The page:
The opinion of the court was delivered by: Jerome B. Simandle U.S. District Judge
This matter comes before the Court upon submission of an application, filed pursuant to 28 U.S.C. § 2241 ("Petition"), and it appearing that:
1. The Clerk received the Petition being unaccompanied by either Petitioner's filing fee of $5.00 or by his in forma pauperis application. See Docket Entry No. 1. The Petition challenges what appears to be a hypothetical denial of Petitioner's request for transfer to a residential re-entry center ("RRC") that Petitioner anticipates receiving in the event he elects to seek transfer to a RRC. See id. Petitioner expressly states that he did not exhaust his administrative remedies, asserting -- without any clarification of his position -- that such exhaustion would necessarily be futile. Id. at 2.
2. Petitioner errs as to his understanding of the exhaustion requirement. Title 28 U.S.C. § 2241 "confers habeas jurisdiction to hear the petition of a federal prisoner who is challenging not the validity but the execution of his sentence." Coady v. Vaughn, 251 F.3d 480, 485 (3d Cir. 2001) (quoting 28 U.S.C. §§ 2241(a) and (c)(3)). In Woodall v. Fed. Bureau of Prisons, the United States Court of Appeals for the Third Circuit concluded that § 2241 is the appropriate means for challenging a decision to exclude an inmate from release to an RRC. See 432 F.3d 235, 242 (3d Cir. 2005). Although 28 U.S.C. § 2241 does not contain a statutory exhaustion requirement, courts in the Third Circuit consistently have required a petitioner to exhaust his administrative remedies before filing a petition for a writ of habeas corpus. See Moscato v. Fed. Bureau of Prisons, 98 F.3d 757, 760 (3d Cir. 1996) (citing Bradshaw v. Carlson, 682 F.2d 1050, 1052 (3d Cir. 1981) (per curiam)); see also Callwood v. Enos, 230 F.3d 627, 632 (3d Cir. 2000). The Court of Appeals requires administrative exhaustion for habeas claims raised under § 2241 because "(1) allowing the appropriate agency to develop a factual record and apply its expertise facilitates judicial review; (2) permitting agencies to grant the relief requested conserves judicial resources; and (3) providing agencies the opportunity to correct their own errors fosters administrative autonomy." Moscato, 98 F.3d at 761-62 (citations omitted).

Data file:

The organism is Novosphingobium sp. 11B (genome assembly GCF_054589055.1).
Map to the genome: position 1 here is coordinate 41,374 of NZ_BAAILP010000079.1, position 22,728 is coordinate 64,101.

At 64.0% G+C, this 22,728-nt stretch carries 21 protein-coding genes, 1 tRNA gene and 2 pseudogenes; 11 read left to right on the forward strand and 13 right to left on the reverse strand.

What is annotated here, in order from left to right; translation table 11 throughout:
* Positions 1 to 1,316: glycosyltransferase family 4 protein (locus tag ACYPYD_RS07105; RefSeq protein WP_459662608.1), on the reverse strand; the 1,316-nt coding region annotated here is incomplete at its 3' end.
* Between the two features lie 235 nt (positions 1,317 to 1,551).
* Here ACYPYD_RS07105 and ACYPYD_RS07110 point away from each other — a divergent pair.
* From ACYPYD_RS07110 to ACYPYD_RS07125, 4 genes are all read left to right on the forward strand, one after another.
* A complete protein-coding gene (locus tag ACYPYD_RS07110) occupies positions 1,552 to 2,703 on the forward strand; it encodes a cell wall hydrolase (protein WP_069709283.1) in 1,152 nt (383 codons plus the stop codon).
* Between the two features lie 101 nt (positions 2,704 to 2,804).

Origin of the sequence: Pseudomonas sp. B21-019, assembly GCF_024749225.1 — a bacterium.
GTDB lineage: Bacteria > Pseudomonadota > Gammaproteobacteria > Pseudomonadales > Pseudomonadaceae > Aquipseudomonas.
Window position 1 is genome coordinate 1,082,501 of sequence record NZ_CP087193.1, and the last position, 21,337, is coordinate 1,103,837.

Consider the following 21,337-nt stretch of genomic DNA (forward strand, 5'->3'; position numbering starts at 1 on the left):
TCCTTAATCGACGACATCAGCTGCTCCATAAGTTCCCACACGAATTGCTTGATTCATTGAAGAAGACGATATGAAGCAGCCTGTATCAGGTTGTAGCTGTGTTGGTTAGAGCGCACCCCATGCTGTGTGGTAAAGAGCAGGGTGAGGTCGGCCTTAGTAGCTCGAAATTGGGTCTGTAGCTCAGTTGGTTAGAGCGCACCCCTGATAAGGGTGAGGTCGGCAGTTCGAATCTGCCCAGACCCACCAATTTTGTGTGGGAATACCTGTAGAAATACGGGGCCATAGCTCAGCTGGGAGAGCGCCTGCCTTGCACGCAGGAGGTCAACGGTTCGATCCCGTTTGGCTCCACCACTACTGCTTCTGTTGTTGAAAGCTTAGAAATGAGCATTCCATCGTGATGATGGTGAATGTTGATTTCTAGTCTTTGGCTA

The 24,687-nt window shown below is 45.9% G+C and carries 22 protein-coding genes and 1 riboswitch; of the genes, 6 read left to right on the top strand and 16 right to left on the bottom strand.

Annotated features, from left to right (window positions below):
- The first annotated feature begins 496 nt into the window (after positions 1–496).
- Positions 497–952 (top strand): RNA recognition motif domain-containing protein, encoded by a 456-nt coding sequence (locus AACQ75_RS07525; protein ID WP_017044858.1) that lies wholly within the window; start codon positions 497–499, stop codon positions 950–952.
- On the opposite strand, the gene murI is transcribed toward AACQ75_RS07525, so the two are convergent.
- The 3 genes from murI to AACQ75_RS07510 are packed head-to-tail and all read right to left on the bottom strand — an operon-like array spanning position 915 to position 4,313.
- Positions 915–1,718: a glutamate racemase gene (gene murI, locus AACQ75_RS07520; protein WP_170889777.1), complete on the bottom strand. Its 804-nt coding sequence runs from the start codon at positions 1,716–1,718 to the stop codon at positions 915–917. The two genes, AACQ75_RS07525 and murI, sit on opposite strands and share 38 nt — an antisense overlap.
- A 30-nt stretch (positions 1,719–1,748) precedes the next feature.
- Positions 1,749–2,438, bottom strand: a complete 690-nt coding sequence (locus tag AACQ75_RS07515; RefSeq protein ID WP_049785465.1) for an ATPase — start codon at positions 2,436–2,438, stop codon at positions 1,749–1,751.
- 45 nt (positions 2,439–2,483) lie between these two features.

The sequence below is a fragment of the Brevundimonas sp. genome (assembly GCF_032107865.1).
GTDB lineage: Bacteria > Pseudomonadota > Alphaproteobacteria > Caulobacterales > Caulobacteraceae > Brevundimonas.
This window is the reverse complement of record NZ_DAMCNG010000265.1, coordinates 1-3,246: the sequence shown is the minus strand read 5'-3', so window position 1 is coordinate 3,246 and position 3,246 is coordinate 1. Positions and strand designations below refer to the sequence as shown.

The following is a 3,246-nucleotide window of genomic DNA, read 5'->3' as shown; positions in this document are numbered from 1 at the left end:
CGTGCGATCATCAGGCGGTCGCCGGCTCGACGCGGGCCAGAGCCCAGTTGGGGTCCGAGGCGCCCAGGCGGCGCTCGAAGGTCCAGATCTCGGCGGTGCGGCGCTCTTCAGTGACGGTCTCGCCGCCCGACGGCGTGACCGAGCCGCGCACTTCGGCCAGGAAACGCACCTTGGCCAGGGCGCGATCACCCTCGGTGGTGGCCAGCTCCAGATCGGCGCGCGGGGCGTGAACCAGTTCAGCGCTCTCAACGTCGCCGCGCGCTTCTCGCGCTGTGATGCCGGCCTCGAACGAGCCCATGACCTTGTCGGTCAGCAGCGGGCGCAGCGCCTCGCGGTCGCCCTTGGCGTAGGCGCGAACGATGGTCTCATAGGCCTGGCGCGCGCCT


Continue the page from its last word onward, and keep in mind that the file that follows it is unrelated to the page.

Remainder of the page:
3. The BOP has a three-level Administrative Remedy Program that is available to inmates for "review of an issue which relates to any aspect of their confinement." 28 C.F.R. § 542.10.
Inmates first must informally present their complaints to staff, and staff shall attempt to informally resolve any issue before an inmate files a request for administrative relief. See 28 C.F.R. § 542.13(a). If unsuccessful at informal resolution, the inmate may raise his complaint with the warden of the institution where he is confined through the submission of a BP-9 form. See id. § 542.14(a). If dissatisfied with the response, the inmate may appeal an adverse decision first to the Regional Office and then to the Central Office of the BOP. See id. § 542.15(a). No administrative remedy appeal is considered to have been fully exhausted until it has been denied by the Central Office of the BOP. See id. If the inmate receives no response within the time allotted for reply, "the inmate may consider the absence of a response to be a denial at that level." 28 C.F.R. § 542.18.